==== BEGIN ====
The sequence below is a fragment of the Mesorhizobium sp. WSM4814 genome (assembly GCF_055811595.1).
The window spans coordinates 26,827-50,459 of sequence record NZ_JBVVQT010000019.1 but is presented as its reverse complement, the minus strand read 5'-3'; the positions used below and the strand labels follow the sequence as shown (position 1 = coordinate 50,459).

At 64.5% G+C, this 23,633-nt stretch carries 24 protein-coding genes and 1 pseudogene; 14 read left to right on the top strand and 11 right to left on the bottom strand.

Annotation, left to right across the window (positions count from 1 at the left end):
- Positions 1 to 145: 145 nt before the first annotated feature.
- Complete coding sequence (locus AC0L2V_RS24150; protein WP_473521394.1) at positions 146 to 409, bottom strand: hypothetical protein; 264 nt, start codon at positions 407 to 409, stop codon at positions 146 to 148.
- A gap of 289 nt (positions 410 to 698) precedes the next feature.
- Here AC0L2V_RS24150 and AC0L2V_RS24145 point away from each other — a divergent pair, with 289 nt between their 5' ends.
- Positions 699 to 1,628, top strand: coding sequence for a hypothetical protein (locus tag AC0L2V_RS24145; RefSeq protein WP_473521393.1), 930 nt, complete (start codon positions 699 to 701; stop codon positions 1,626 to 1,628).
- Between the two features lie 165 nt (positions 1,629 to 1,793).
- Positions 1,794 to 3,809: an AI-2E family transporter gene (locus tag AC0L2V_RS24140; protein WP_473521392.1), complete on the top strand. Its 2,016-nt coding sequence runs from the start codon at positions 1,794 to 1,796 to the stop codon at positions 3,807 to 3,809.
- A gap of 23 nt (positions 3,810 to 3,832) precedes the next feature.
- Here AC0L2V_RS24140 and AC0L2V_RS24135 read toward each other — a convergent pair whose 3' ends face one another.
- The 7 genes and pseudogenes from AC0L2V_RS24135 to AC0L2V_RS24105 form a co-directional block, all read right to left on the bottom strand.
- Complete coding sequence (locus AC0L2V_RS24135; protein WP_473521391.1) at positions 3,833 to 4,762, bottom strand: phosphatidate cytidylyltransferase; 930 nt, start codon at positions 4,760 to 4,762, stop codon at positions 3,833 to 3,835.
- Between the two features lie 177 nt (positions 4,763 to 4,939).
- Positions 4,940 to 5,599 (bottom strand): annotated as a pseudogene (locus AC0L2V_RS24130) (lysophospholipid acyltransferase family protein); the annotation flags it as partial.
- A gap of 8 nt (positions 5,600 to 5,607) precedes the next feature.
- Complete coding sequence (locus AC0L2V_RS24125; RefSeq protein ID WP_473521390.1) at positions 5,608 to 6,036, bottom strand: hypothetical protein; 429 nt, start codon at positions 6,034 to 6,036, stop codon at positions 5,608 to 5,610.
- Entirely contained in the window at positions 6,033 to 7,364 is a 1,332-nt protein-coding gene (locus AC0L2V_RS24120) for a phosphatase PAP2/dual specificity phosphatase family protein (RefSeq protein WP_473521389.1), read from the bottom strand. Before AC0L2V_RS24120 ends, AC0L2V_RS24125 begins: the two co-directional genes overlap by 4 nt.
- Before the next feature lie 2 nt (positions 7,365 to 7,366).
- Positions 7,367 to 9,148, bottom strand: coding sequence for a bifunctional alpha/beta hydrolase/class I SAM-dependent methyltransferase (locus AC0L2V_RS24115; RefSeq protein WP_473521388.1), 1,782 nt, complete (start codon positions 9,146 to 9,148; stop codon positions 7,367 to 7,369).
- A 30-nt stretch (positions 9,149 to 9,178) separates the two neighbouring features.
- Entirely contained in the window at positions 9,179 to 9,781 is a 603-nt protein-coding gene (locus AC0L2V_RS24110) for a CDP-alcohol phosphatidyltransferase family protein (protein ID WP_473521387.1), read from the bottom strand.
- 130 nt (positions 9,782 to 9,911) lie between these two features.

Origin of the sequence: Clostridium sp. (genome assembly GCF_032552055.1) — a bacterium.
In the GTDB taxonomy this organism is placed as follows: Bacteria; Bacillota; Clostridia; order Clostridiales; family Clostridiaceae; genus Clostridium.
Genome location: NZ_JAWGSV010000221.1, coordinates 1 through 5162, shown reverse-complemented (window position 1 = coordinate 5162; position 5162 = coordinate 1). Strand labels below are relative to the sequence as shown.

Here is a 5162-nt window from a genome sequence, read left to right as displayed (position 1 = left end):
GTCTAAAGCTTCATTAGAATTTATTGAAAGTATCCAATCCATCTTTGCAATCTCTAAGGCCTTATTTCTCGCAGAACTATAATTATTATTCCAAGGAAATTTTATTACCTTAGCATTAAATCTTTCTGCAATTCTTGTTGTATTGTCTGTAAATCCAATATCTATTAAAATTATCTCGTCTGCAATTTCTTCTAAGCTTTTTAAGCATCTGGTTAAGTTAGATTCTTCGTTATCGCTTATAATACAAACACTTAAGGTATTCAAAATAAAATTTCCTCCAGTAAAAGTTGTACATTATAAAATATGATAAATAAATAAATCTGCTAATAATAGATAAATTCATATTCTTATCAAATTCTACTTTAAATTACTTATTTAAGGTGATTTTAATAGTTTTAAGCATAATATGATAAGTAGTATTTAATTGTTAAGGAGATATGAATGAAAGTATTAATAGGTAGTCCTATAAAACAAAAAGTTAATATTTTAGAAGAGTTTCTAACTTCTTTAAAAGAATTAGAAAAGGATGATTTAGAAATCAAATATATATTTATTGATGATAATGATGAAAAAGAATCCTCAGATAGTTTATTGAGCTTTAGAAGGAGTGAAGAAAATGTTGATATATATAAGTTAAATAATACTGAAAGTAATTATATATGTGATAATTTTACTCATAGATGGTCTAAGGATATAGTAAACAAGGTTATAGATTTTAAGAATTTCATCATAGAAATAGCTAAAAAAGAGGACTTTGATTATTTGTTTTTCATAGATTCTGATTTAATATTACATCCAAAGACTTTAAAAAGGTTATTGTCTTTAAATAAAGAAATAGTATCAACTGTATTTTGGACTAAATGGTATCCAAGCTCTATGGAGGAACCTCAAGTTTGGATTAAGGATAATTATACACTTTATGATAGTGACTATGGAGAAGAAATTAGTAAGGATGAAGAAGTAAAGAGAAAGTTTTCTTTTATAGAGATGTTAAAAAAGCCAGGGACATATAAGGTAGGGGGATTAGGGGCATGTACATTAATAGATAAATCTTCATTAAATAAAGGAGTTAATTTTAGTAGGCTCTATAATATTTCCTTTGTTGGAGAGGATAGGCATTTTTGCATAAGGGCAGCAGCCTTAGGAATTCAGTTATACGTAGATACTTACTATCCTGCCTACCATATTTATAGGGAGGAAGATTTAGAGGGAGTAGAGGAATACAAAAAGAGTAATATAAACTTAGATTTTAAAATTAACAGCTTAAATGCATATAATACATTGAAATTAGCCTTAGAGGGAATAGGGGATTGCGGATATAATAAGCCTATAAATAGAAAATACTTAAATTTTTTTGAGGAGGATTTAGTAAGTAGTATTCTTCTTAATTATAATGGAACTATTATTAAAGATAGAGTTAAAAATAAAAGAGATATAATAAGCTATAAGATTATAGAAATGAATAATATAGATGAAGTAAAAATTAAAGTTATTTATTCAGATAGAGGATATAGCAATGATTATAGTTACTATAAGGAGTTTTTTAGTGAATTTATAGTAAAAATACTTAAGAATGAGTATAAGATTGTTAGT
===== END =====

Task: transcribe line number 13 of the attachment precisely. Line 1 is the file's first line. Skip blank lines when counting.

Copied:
- Here AC0L2V_RS24140 and AC0L2V_RS24135 read toward each other — a convergent pair whose 3' ends face one another.